Indian Journal of Respiratory Care
Volume 9 | Issue 2 | Year 2020

A Syringe-Actuated Metered-Dose Inhaler for Patients with Tracheal Intubation: A Comment

Jay Prakash, Mohd. Saif Khan, Ramesh Kumar Kharwar1 Departments of Critical Care Medicine and 1Intensive Care Medicine, RIMS, Ranchi, Jharkhand, India

Address for correspondence: Dr. Jay Prakash, C/O R. P. Sinha, HI-166, Harmu Housing Colony, Ranchi - 834 002, Jharkhand, India.

E-mail: dr.jay_prakash@rediffmail.com

How to cite this article: Prakash J, Khan MS, Kharwar RK. A syringe- actuated metered-dose inhaler for patients with tracheal intubation: A comment. Indian J Respir Care 2020;9:242.

Received: 28-02-2020

Accepted: 28-02-2020

Published: 19-06-2020


In a letter to the editor by Dubey et al. made for interesting reading.[1] We congratulate the authors for reporting this. In this article, it is mentioned that metered-dose inhaler (MDI) is considered more effective than nebulizers. We would really like to make the following comments:

  1. The spray emerging from MDI can have velocity in excess of 30 m/s,[2] and when this high-velocity spray is delivered directly into the mouth, most of the spray impacts the posterior wall of the oropharynx which is not inhaled. This inertial impaction is reduced by using a spacer device or holding chamber (HC) to reduce the velocity of aerosol delivery. Hence, when the MDI is used alone, 80% of the drug aerosol is deposited in the oropharynx, but when an HC is used with the MDI, drug deposition in the mouth is almost completely eliminated. Hence, HC is recommended for all bronchodilator treatments with MDIs.[3]
  2. The notable features of aerosol drug therapy is the equivalent bronchodilator responses produced by nebulizers and MDIs despite a large drug dosage [Table 1] which shows that dose of albuterol deposited in the lungs would be 12% of 2.5 mg (250 pg) for the nebulizer whereas 9% of 360 pg for MDI (MDI dose of 180 pg represents two puffs) and 20% of 360 pg for MDI with HC. Thus, despite the 3.5-fold difference in drug dose in the airways, the bronchodilator responses produced by nebulizer and MDIs are equivalent.[47] Equivalent responses have also been observed in ventilator-dependent patients.[8,9]
  3. The response or effectiveness of MDIs is optimal when it is used with HC.[9]

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Conflicts of interest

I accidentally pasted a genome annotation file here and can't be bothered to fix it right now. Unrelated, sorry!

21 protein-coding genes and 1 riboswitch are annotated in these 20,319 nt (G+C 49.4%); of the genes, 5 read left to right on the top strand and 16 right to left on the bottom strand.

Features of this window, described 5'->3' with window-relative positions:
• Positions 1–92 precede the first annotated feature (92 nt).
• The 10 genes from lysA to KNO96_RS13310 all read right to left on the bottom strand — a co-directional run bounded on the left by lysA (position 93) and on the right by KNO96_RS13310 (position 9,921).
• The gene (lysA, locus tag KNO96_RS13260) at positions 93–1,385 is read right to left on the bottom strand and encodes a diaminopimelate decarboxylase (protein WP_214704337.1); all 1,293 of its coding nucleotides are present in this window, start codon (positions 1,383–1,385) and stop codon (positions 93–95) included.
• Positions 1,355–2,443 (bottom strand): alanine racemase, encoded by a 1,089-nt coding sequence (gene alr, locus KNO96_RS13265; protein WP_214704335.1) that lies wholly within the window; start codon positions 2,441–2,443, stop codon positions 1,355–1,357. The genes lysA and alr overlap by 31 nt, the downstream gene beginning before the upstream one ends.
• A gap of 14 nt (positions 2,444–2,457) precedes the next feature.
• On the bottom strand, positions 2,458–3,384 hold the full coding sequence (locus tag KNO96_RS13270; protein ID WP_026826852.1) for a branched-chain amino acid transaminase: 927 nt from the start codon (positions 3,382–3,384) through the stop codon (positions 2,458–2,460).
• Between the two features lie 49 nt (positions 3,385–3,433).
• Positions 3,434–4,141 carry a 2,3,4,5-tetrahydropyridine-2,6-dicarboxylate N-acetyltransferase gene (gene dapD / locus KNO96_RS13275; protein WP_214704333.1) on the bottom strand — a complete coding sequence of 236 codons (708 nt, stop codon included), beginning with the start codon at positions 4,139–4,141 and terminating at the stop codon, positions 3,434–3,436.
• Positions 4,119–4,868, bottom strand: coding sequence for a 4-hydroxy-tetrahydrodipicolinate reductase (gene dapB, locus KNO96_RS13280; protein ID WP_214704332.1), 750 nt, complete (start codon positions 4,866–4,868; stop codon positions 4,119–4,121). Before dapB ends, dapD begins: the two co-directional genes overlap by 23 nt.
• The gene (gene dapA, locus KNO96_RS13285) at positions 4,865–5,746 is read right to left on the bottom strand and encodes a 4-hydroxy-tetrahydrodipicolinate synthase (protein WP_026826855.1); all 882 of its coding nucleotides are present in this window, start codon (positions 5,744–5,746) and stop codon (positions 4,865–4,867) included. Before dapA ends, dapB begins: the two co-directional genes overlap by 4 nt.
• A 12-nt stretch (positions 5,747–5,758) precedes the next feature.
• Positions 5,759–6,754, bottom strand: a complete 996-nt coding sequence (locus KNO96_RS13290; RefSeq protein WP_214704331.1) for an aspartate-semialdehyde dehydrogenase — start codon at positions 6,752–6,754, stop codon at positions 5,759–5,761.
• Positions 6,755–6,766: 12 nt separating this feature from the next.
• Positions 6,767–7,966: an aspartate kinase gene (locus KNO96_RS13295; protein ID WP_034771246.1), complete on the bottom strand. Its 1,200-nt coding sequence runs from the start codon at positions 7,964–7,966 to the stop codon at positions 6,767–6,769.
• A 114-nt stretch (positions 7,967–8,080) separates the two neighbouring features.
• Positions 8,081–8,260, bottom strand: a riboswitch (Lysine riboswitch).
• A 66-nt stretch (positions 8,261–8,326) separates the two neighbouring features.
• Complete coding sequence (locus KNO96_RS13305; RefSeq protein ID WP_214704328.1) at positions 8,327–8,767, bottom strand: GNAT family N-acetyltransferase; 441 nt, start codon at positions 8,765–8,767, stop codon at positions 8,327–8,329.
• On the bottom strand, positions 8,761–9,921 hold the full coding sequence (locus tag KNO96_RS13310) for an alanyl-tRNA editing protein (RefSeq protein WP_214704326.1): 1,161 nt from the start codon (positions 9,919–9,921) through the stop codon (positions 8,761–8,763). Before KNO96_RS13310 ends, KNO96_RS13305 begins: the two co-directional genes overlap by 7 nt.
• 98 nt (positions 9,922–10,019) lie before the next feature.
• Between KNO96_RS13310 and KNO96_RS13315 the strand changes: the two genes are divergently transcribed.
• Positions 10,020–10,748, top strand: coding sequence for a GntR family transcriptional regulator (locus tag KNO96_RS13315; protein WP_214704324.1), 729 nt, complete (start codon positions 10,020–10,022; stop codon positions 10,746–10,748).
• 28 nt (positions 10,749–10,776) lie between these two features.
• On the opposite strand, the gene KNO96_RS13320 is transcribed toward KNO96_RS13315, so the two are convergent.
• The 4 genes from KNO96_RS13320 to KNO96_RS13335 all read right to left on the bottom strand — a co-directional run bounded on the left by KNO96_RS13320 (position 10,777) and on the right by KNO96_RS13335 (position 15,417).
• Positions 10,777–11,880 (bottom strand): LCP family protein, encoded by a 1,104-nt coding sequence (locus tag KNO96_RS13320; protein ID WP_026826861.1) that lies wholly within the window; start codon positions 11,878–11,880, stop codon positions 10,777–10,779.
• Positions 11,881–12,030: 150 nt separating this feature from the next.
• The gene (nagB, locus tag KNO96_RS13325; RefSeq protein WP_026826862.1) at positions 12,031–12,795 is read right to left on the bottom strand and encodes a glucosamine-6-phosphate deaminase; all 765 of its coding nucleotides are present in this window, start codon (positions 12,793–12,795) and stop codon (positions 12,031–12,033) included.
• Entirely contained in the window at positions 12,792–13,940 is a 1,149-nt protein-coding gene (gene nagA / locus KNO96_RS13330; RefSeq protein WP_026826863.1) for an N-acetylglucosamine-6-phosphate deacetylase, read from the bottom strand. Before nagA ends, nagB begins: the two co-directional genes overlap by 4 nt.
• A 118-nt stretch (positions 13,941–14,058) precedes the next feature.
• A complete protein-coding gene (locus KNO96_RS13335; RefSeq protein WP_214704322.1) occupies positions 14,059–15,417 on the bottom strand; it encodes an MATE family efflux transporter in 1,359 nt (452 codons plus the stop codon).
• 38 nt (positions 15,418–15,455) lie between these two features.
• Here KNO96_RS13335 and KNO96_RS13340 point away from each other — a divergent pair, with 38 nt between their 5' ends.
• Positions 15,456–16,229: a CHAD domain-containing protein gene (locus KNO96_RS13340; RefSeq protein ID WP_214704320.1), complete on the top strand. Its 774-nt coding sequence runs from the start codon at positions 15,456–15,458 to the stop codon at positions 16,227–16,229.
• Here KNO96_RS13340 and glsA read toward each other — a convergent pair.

There are no conflicts of interest.

Table 1: Distribution of inhaled albuterol by the delivery system
Site of deposition Nebulizer (2.5 mg) MDI (180 μg) MDI + HC (180 pg)
Exhaled (%) 20 1 1
Apparatus (%) 66 10 78
Oropharynx (%) 2 80 1
Lungs (%) 12 9 20

MDI: Metered-dose inhaler, HC: Holding chamber

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1. Dubey PK, Dubey P, Kumar N. A syringe-actuated metered dose inhaler for patients with tracheal intubation. Indian J Respir Care 2019;8:66-7.

2. Clarke SW, Newman SP. Differences between pressurized aerosol and stable dust particles. Chest 1981;80:907-9.

3. Fink J. Aerosol drug therapy. In: Wilkins RL, Stoller JK, Kacmarek RM, editors. Egan's Fundamentals of Respiratory Care. St. Louis, MO: Mosby, Inc.; 2009. p. 801-39.

4. Fink JB. Metered-dose inhalers, dry powder inhalers, and transitions. Respir Care 2000;45:623-35.

5. Idris AH, McDermott MF, Raucci JC, Morrabel A, McGorray S, Hendeles L. Emergency department treatment of severe asthma. Metered-dose inhaler plus holding chamber is equivalent in effectiveness to nebulizer. Chest 1993;103:665-72.

6. Delgado A, Chou KJ, Silver EJ, Crain EF. Nebulizers vs metered-dose inhalers with spacers for bronchodilator therapy to treat wheezing in children aged 2 to 24 months in a pediatric emergency department. Arch Pediatr Adolesc Med 2003;157:76-80.

7. Batra V, Sethi GR, Sachdev HP. Comparative efficacy of jet nebulizer and metered dose inhaler with spacer device in the treatment of acute asthma. Indian Pediatr 1997;34:497-503.

8. Dhand R, Tobin MJ. Pulmonary perspective: Inhaled bronchodilator therapy in mechanically ventilated patients. Am J Respir Crit Care Med 1997;156:3-10.

9. AARC Clinical Practice Guideline. Selection of device, administration of bronchodilator, and evaluation of response to therapy in mechanically ventilated patients. Respir Care 1999;44:105-13.

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